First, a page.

3) I have defined the hypothesized phenomena within a specific field or fields of study. Stars are astronomical phenomena. Gravitation is studied in physics. I therefore already have my fields of study in which to prove/disprove the existence of black holes: physics and astronomy.

Now few hypotheses would overtly state where we should look or what fields we should study in order to prove/disprove a phenomena, however, they are always at least implied by what is being hypothesized.

Now let me try to put god into a hypothesis.

Firstly, I need to define god in relation to current knowledge. In nature, what would god be? I immediately face the hurdle of trying to state in scientific terms what god is supposed to be, a force, an energy, what? There are many ideas but which one should the scientist look into? God cannot be all of those things and the scientist cannot look into all of them singularly ether. Under normal circumstances, such as the analogy with black holes, the scientist has been given something specific and something that relates to what he already knows, from which he can work from. With god, there is no specificity (or way of coming to specificity) nor anywhere to start from.

For arguments sake, I will use your definition of god: a supernatural being.

Now I need to put "supernatural being" in the context of current knowledge, that is to say, where would I look for a "supernatural being"? A being is classified as a living organism of some sort. Is god therefore supposed to be biological? But what of "supernatural"? This implies something outside of nature. All biological organisms, even theorized ones (like the Loch Ness Monster) are at least considered to be within nature. We can therefore look for them. God however is implied to be an organism outside of nature. You are therefore hypothesizing something that is impossible to look for, making the hypothesis untenable.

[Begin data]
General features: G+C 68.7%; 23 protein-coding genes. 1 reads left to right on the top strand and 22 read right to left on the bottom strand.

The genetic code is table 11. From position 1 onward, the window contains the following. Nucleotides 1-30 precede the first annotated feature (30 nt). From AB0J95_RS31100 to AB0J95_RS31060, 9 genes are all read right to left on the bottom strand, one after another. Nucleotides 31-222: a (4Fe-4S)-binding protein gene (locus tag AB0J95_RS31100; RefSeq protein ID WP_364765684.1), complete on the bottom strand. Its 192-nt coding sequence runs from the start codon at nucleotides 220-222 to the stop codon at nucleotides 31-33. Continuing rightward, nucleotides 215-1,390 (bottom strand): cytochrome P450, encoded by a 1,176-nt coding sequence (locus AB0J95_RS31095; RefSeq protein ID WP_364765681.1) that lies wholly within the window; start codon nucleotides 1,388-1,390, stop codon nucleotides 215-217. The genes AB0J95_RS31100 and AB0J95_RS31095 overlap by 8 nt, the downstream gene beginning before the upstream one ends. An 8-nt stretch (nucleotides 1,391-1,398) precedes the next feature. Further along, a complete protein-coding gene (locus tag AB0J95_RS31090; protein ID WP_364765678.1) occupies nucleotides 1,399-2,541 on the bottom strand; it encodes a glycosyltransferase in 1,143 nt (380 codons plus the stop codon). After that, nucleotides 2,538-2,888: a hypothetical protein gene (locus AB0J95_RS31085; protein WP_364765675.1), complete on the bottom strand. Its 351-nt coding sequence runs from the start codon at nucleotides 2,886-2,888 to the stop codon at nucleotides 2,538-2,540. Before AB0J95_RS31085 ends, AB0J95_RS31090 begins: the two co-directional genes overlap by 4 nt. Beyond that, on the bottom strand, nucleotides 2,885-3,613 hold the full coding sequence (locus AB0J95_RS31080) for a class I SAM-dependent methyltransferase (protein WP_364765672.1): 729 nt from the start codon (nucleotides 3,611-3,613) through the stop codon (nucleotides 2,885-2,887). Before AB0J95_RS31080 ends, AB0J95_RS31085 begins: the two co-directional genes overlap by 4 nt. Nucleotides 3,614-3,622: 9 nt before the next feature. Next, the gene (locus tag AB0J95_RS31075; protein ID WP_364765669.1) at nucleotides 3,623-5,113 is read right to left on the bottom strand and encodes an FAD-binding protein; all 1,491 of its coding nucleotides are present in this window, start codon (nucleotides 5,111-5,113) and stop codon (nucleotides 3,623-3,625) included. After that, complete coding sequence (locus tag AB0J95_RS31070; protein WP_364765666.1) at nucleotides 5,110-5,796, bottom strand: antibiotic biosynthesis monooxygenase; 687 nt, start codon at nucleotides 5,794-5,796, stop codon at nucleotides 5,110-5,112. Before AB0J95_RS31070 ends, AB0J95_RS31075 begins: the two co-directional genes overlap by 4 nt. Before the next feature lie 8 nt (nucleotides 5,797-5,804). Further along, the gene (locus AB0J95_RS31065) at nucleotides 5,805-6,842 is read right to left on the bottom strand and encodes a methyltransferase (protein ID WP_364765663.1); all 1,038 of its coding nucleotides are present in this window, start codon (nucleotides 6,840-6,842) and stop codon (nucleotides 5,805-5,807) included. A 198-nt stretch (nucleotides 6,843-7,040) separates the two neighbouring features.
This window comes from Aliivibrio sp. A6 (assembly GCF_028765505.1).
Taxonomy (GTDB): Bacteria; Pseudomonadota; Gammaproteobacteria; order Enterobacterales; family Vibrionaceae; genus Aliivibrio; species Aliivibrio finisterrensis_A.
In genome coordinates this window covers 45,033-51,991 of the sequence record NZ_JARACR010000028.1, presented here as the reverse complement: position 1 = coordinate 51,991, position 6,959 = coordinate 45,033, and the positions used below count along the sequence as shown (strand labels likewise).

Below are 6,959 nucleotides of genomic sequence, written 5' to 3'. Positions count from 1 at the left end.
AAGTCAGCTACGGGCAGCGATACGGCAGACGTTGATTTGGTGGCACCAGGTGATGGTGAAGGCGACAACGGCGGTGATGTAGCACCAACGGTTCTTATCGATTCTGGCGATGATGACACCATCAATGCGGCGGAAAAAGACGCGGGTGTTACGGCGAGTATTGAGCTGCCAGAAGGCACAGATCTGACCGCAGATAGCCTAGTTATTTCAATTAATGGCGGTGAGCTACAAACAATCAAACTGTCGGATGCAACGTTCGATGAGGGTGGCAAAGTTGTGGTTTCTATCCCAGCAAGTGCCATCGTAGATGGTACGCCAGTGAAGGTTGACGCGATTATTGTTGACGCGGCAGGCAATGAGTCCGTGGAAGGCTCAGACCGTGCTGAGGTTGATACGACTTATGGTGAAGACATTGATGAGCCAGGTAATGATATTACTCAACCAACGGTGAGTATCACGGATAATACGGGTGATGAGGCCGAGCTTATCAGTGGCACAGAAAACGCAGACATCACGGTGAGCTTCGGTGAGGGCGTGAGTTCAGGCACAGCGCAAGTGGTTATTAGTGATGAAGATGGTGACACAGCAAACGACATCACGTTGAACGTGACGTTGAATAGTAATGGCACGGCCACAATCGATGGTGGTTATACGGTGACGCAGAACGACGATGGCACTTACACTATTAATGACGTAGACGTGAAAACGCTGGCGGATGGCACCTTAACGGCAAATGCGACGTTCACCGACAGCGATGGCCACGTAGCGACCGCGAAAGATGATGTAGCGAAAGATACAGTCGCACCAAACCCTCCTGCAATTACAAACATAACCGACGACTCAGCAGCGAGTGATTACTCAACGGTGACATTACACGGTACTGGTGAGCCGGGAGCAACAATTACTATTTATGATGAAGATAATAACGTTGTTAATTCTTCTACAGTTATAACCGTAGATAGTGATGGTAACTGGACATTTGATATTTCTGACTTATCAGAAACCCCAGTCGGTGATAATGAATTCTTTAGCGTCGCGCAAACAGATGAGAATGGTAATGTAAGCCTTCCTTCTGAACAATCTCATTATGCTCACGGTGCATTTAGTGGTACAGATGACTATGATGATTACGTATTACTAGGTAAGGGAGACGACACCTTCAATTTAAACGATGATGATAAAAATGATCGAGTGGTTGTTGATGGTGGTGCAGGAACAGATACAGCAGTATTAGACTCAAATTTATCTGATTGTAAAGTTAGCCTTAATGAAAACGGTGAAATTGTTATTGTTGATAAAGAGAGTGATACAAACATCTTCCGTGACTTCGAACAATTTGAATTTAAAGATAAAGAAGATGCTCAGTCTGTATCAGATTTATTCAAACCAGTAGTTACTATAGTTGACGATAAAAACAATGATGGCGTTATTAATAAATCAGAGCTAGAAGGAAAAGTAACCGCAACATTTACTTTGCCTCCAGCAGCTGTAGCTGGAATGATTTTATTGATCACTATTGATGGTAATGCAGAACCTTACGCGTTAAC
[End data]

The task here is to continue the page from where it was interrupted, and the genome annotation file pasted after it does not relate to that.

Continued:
Finally, what field would I study to find a supernatural being? As I said, a "being" is a biological organism. So it is implied that I use biology to look for god. But then there is the matter of the being being "supernatural". There is no field in science that studies supernatural phenomena.

Please note the the second and third points were made for arguments sake. Without first being able define god as it relates to what is already known, it is impossible to address the second and third points.
belle

Con

I thank my opponent for his attempt to clarify. As this is the last round, I will attempt to restate my position in light of his blackhole/god example.

1. Defining God in relation to other knowledge- Supernatural being should suffice here. We know what natural things are (those objects subject to the laws of physics) and we know what a being is (a creature possessing some degree of agency)- so a supernatural being would be some acting consciousness that is not subject to the laws of physics. In the same way, even though we have never seen a unicorn, we know what a horse is and we know what a horn is... so we can imagine a unicorn and attempt to look for one. It doesn't matter that horses don't *really* have horns, just like it doesn't matter (in this context) that we've only observed consciousness in biological creatures. We can consider it as a seperate feature and investigate whether it might be at work in some supernatural fashion.